Yeltsin gives way on prime minister Gaidar loses out to Chernomyrdin

December 15, 1992|By Will Englund | Will Englund,Moscow Bureau

MOSCOW -- Giving in to a hostile Congress, Russian President Boris N. Yeltsin dropped his support of acting Prime Minister Yegor Gaidar yesterday and nominated in his stead a man whose roots are in the old Soviet hierarchy.

The visibly unhappy president gave the job of prime minister to Viktor Chernomyrdin after deciding that the political costs were too high to keep Mr. Gaidar, the theoretical economist who launched Russia's radical, market-oriented reforms 11 months ago and who has become the focus of conservative fury over the country's economic state.

Mr. Chernomyrdin, whose career has been in oil and gas and who was vice minister of energy in Mr. Gaidar's Cabinet, was greeted with applause and prompt approval by the Congress of People's Deputies.

"I am for reform. I am for deepening reform -- but not through the impoverishment of the people," he said.

Mr. Chernomyrdin is the darling of those who are incensed by the quick riches being made in selling and trading while industrial production continues to fall. That steel mills should be slowing down while the streets of Moscow fill with BMWs and men in stylish suits has proved galling almost beyond words to the dominant conservative factions of the Congress. And these became emblems, in their view, of Mr. Gaidar's failings.

"I am for the market," Mr. Chernomyrdin said, "but not for the bazaar."

But the course Mr. Chernomyrdin will plot is not clear.

His comment about the impoverishment of the people suggests that he may try to preserve jobs and keep prices down, both of which would require government intervention in the economy.

But he also asked the members of Mr. Gaidar's economic team to stay in the Cabinet, although it appears likely that some will go.

In any case, Russia is now heading toward an April referendum on a new constitution, which could make permanent changes in the political landscape.

Mr. Yeltsin remains as president, but Mr. Chernomyrdin's rise has to be seen as a sign of Mr. Yeltsin's political weakness.

For two weeks, the president has been fighting the conservative members of the Congress, who saw their chance to get Mr. Gaidar. On Saturday, a sweeping compromise was reached that appeared to save his job. Even without the approval of Congress, he could have remained as acting prime minister, the position he has held since June.

But under the terms of the compromise, the Congress held a straw vote yesterday on various candidates for prime minister. Mr. Yeltsin was then to nominate his choice from among the top three vote-getters.

Many of the deputies thought the whole process was a charade, designed to give Mr. Gaidar a patina of legislative respectability.

But the straw vote showed Mr. Gaidar trailing far behind two others, Yuri Skokov, secretary of the Security Council, and Mr. Chernomyrdin.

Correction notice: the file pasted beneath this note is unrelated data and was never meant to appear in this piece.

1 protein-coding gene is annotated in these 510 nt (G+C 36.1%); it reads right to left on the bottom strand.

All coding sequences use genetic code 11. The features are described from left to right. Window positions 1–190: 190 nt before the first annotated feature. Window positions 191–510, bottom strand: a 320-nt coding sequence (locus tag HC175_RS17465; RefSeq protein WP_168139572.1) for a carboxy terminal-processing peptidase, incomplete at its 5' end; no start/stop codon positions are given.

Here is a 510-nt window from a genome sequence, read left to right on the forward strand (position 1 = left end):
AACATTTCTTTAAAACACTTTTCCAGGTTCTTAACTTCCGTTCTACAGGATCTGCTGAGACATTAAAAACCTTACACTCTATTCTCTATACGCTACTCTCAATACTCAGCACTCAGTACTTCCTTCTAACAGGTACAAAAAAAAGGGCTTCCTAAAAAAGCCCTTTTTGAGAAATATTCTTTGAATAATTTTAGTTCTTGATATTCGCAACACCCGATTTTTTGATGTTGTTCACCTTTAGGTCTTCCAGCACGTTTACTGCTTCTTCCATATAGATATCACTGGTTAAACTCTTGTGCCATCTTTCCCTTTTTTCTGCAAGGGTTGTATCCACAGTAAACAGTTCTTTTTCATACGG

Mr. Gaidar was still his first choice, the president told the Congress later, but it was evident that the whole compromise might fall apart if he stuck with him.

And if the compromise, which mandates a period of political accommodation through the winter, should fall apart, Russia would once more be plunged into a bitter political crisis, which could cost Mr. Yeltsin and his reform program dearly.

Mr. Gaidar said he would leave the Cabinet altogether rather than serve under Mr. Chernomyrdin.

"It's not the end of the world," he said. "I just don't want to interfere with his efforts to carry out the policies he deems necessary."

Mr. Gaidar urged other Cabinet members to stay in their posts.

"Yeltsin did not want to take on, finally, the whole responsibility" forthe state of the economy, said Vassily Lipitsky, a leader of the centrist Civic Union, which greeted Mr. Chernomyrdin's nomination enthusiastically. But snubbing the Congress would have meant just that, he said.

"It would be stupid to push Gaidar by force," said Oleg Rumyantsev, head of the commission trying to draw up the new constitution. "He can't deal with the regions. He is not a manager. We need a political manager for premier. I don't understand the West praying for Gaidar."

But a democratic reformer, Gleb Yakunin, called the new prime minister "a catastrophe."

Mr. Chernomyrdin, 54, began his career as a mechanic in an oil refinery and worked his way up through both the industry and the Communist Party, mostly in the Tyumen region of western Siberia. He took a job with the party's Central Committee in Moscow in 1978 and later was minister for gas.

He has a reputation as a good manager.

He said yesterday he believed in "a market-oriented economy, reforms rather than chaos."

"But the reforms should now take on a somewhat different hue," he said. "We should switch to another stage, by paying serious attention to production. This will enable us to do more for agriculture, for boosting output. We will rely on basic, key industries. These will help the rest to recover."

The Cabinet held its first meeting with Mr. Chernomyrdin last night. Several members said they would wait to decide about staying on.

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